Open mouth, insert hiking boot
September 13, 2010
A few months ago I saw Mike Vandeman’s letter, which was printed again Sept. 8 in the ADN. The first time I saw it (I don’t recall what date or which paper), I thought it was so ludicrous that it did not even warrant a response. Having seen the exact piece printed again, I could not help but reply with some answers three stupid questions he poses.
1. “Since when are snowmobiling and mountain biking more important than wildlife conservation?”
I will not speak for snowmobilers, only mountain bikers. Mountain biking is tantamount to wildlife conservation. I do not need the “scientific” studies to which he alludes (though I did take the time to read his wordy essay; for a good laugh, dial: http://home.pacbell.net/mjvande/scb7). I have 20 years of empirical experience which says mountain bikers as a group value wildlife just as much as any hiker. In fact, many are vegetarians who would not hurt any animal. I have never witnessed a wildlife-biker accident; they do happen, but very rarely. Far more cars on highways kill animals. Mike V., haven’t you ever had a bird fly under your car at highway speeds? I bet you have killed more than a few bugs on your windshield. You live in California, so surely you spend time on the concrete wilderness there (I see you are an anti-highway activist, too. Great, too late for Cali!)
2. “It’s dishonest of mountain bikers to say that they don’t have access to trails closed to bikes … They have exactly the same access as everyone else – on foot. Why isn’t that enough for mountain bikers? They are all capable of walking.”
No mountain bikers I know complain of not having any access to trails closed to bikes. We complain about trails being closed to bikes, especially trails which were previously open and are closed arbitrarily. Yes, we are capable of walking. Walking is not our sport. Pedaling is. That is why walking access on perfect trails (like Pollack Bench in Fruita) is not good enough. Neither mode pollutes or makes noise. A footprint and a 2- to 4-inch tire both leave minimal impact in proper trail conditions. Both leave ruts in wet conditions. Neither mark is permanent on a properly-built trail. Horses and especially cattle leave far worse impact. Where is Mike V.’s essay on over-grazing? Surely as a Ph.D. (in what?), he must realize the much greater impacts of cattle on Western wilderness.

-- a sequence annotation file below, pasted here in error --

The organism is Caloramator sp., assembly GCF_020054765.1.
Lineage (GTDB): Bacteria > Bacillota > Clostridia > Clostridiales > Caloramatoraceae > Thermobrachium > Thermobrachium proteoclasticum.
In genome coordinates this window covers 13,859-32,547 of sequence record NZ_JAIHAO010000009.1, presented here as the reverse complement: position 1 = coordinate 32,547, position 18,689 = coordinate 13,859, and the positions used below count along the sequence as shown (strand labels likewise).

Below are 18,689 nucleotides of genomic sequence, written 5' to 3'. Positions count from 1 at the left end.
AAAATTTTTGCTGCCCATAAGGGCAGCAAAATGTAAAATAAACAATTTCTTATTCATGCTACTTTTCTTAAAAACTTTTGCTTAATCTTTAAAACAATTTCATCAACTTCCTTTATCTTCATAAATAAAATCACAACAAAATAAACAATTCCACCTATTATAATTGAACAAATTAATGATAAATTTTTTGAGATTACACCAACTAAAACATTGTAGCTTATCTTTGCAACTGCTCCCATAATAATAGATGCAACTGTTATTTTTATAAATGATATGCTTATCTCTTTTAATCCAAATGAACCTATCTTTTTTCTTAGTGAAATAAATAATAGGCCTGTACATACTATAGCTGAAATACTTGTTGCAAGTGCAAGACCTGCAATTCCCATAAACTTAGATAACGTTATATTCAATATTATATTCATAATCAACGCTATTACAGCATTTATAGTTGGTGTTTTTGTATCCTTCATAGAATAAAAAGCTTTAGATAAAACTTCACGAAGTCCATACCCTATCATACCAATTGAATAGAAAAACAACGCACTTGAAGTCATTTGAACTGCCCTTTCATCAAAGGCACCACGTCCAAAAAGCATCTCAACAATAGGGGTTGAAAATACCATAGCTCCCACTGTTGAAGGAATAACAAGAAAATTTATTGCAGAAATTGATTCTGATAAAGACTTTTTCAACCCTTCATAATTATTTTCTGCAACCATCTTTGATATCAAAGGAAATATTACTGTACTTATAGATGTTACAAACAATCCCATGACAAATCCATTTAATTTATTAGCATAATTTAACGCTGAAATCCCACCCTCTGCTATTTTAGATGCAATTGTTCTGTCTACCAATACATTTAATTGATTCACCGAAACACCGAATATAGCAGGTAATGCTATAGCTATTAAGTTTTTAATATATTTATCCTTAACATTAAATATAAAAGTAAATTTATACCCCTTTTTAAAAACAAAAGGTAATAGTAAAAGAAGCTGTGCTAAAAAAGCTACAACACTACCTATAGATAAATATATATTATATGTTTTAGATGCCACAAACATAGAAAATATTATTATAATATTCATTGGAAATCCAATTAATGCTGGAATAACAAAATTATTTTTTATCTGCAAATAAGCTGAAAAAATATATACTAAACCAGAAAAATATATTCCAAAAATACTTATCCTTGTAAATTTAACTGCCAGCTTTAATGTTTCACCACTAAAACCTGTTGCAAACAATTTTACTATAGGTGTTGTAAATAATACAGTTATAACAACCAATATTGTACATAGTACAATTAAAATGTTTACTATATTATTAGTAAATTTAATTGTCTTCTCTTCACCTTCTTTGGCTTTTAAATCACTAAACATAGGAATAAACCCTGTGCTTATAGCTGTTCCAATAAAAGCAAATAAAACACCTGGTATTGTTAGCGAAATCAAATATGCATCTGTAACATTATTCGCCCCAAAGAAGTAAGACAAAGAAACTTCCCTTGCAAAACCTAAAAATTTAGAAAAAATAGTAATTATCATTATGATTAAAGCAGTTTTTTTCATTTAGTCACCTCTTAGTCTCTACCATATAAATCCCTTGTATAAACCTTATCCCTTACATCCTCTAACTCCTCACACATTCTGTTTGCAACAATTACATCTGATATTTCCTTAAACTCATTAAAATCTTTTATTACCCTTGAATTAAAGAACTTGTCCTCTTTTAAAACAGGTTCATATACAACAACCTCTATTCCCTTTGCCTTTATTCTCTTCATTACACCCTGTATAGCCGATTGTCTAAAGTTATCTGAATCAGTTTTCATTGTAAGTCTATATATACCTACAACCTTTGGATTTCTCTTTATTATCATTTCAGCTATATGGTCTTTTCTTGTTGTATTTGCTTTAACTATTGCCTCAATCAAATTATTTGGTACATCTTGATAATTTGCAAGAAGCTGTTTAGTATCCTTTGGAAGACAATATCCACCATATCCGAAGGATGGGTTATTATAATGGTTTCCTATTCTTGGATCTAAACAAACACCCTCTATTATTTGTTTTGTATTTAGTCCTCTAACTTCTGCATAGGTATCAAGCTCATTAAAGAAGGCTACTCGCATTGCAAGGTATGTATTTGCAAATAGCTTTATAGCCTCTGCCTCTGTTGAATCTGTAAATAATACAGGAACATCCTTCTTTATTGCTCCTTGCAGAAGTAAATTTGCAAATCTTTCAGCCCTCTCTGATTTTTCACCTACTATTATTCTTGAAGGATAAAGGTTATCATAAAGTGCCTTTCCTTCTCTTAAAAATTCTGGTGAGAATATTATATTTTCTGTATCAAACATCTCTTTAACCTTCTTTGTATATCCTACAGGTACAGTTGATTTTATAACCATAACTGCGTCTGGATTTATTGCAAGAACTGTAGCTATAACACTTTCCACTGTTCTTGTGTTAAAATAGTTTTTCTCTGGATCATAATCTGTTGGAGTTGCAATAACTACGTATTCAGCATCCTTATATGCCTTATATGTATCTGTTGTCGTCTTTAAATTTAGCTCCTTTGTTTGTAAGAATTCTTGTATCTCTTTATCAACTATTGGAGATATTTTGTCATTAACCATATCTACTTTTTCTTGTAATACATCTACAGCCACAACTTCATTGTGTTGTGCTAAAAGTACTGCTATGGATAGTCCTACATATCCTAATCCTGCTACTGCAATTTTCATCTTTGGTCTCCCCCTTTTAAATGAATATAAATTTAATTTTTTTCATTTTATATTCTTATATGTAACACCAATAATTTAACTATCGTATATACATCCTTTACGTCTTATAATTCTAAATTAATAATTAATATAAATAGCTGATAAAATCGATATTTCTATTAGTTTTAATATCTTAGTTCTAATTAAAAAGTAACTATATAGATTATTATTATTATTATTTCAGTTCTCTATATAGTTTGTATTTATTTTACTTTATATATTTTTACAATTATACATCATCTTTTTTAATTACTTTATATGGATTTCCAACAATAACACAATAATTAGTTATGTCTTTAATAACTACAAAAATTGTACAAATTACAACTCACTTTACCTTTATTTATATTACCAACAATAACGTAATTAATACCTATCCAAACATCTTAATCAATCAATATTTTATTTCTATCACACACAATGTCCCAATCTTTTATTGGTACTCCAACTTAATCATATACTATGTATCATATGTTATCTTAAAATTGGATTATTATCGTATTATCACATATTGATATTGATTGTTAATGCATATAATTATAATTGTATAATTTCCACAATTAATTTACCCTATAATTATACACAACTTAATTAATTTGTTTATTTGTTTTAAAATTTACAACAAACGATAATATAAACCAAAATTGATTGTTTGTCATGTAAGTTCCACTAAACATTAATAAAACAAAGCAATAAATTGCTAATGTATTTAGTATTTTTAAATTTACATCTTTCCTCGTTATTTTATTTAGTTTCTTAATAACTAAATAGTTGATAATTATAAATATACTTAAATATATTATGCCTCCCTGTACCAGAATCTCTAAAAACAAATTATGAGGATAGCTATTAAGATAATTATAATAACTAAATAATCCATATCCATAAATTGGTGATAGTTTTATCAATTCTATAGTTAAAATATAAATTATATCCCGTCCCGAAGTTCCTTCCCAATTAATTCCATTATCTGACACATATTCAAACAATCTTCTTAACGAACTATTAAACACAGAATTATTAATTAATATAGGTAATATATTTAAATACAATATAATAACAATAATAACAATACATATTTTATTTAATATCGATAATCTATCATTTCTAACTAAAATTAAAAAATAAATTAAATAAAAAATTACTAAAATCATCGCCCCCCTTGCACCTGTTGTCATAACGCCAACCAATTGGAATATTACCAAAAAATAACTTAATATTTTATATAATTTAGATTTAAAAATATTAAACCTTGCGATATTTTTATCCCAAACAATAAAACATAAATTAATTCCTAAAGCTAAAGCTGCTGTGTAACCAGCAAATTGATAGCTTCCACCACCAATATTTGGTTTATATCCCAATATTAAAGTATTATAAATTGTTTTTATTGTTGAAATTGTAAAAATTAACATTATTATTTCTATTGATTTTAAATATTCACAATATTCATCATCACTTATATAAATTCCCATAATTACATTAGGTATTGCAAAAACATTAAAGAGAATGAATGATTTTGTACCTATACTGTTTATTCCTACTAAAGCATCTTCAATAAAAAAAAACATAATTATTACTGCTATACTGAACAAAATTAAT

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3. “Mountain biking accelerates erosion, creates V-shaped ruts, kills small animals and plants on and next to the trail, drives wildlife and other trail users out of the area, and worst of all, teaches kids that rough treatment of nature is OK. It’s not. What’s good about that?”
While nothing is good about any of those things, the premise of the logic is faulty. All usage accelerates erosion. Bad apple hikers and bikers are the biggest culprits, when short-cutting switch backs and such. “V-shaped ruts” are also only the result of a few bad apples riding when in wet conditions and they fairly quickly get smoothed out by more riders in dry conditions. Why is Mike V. concerned about these anyway? Do they make him twist his out-of-shape “cankles”? I, nor have any of my many rider friends, killed a small animal, though I have seen an occasional dead lizard. I felt terrible when I ran that roach over last week! Jeez, that time I ran over a bear I was aiming for, I couldn’t even hurt him! When that prairie dog went running to its den last week, he probably said to his wife, “Honey, we’re moving, I can’t stand to see any more wheels!”
I have seen rabbits scamper out of trails and to safety, as they would any time they sense danger. Indeed, a spooked critter has its rights. Just as if it saw a coyote, it will scamper to safety. Big deal. It will run from a human on foot or on a bike. In Mike V.’s online essay, he makes the point that bikers cover more distance, so they spook more critters. The rabbit will be over it as soon as his heart rate drops. So will the elk, and so will the hiker that a biker just rode by (again, a few bad apples do not alert other users, before passing). I’m sure Mike V. has never stepped on an ant, or anything.
Trails by nature kill a small swath of plants. In the mountains and even in the barren desert, plant species are able to reproduce. Foot trails and bike trails alike kill plants. Furthermore, hikers tend to leave the trail more, to smell the posies. Managers of good trail systems recognize when an area need revegetation and make it happen. It does not take that long.
Finally, and actually offensively, Mike V. accuses mountain bikers of teaching kids to treat nature roughly. On the contrary, all of the bikers I know who are parents teach their kids not to short-cut trails, not to skid their turns or ride in wet conditions, to signal their approach to other users, not to run over bears and elk, and that lizards and bugs are cool. Please, Mike V., take your studies and essays and shove them up your California V-shaped rut, and keep your garbage out of Colorado papers.
Chris “Dogger” Anderson